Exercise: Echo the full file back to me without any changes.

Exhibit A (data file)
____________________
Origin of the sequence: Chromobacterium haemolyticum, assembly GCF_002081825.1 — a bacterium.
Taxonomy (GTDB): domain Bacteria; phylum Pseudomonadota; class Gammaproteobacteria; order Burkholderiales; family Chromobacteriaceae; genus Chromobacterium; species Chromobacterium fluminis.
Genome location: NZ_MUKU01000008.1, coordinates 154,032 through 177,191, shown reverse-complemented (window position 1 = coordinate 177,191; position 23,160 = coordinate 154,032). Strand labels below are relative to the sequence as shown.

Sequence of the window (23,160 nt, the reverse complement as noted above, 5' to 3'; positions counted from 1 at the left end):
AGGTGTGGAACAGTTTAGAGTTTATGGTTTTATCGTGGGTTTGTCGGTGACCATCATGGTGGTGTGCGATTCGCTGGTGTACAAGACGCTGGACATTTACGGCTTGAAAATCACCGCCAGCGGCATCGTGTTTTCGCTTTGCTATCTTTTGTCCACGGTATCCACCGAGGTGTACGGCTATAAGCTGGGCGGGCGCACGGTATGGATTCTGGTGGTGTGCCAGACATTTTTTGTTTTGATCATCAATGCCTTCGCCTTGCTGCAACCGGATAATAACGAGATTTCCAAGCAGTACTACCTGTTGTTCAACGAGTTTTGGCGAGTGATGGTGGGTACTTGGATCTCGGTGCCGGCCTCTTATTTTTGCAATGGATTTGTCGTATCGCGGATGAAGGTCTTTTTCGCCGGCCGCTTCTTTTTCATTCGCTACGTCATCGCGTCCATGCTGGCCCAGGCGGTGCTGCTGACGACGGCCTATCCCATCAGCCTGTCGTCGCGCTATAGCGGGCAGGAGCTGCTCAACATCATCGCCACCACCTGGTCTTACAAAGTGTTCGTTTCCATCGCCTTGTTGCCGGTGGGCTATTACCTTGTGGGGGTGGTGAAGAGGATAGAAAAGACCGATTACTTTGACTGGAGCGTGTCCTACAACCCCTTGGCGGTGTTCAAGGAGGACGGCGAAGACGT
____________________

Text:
Origin of the sequence: Chromobacterium haemolyticum, assembly GCF_002081825.1 — a bacterium.
Taxonomy (GTDB): domain Bacteria; phylum Pseudomonadota; class Gammaproteobacteria; order Burkholderiales; family Chromobacteriaceae; genus Chromobacterium; species Chromobacterium fluminis.
Genome location: NZ_MUKU01000008.1, coordinates 154,032 through 177,191, shown reverse-complemented (window position 1 = coordinate 177,191; position 23,160 = coordinate 154,032). Strand labels below are relative to the sequence as shown.

Sequence of the window (23,160 nt, the reverse complement as noted above, 5' to 3'; positions counted from 1 at the left end):
AGGTGTGGAACAGTTTAGAGTTTATGGTTTTATCGTGGGTTTGTCGGTGACCATCATGGTGGTGTGCGATTCGCTGGTGTACAAGACGCTGGACATTTACGGCTTGAAAATCACCGCCAGCGGCATCGTGTTTTCGCTTTGCTATCTTTTGTCCACGGTATCCACCGAGGTGTACGGCTATAAGCTGGGCGGGCGCACGGTATGGATTCTGGTGGTGTGCCAGACATTTTTTGTTTTGATCATCAATGCCTTCGCCTTGCTGCAACCGGATAATAACGAGATTTCCAAGCAGTACTACCTGTTGTTCAACGAGTTTTGGCGAGTGATGGTGGGTACTTGGATCTCGGTGCCGGCCTCTTATTTTTGCAATGGATTTGTCGTATCGCGGATGAAGGTCTTTTTCGCCGGCCGCTTCTTTTTCATTCGCTACGTCATCGCGTCCATGCTGGCCCAGGCGGTGCTGCTGACGACGGCCTATCCCATCAGCCTGTCGTCGCGCTATAGCGGGCAGGAGCTGCTCAACATCATCGCCACCACCTGGTCTTACAAAGTGTTCGTTTCCATCGCCTTGTTGCCGGTGGGCTATTACCTTGTGGGGGTGGTGAAGAGGATAGAAAAGACCGATTACTTTGACTGGAGCGTGTCCTACAACCCCTTGGCGGTGTTCAAGGAGGACGGCGAAGACGT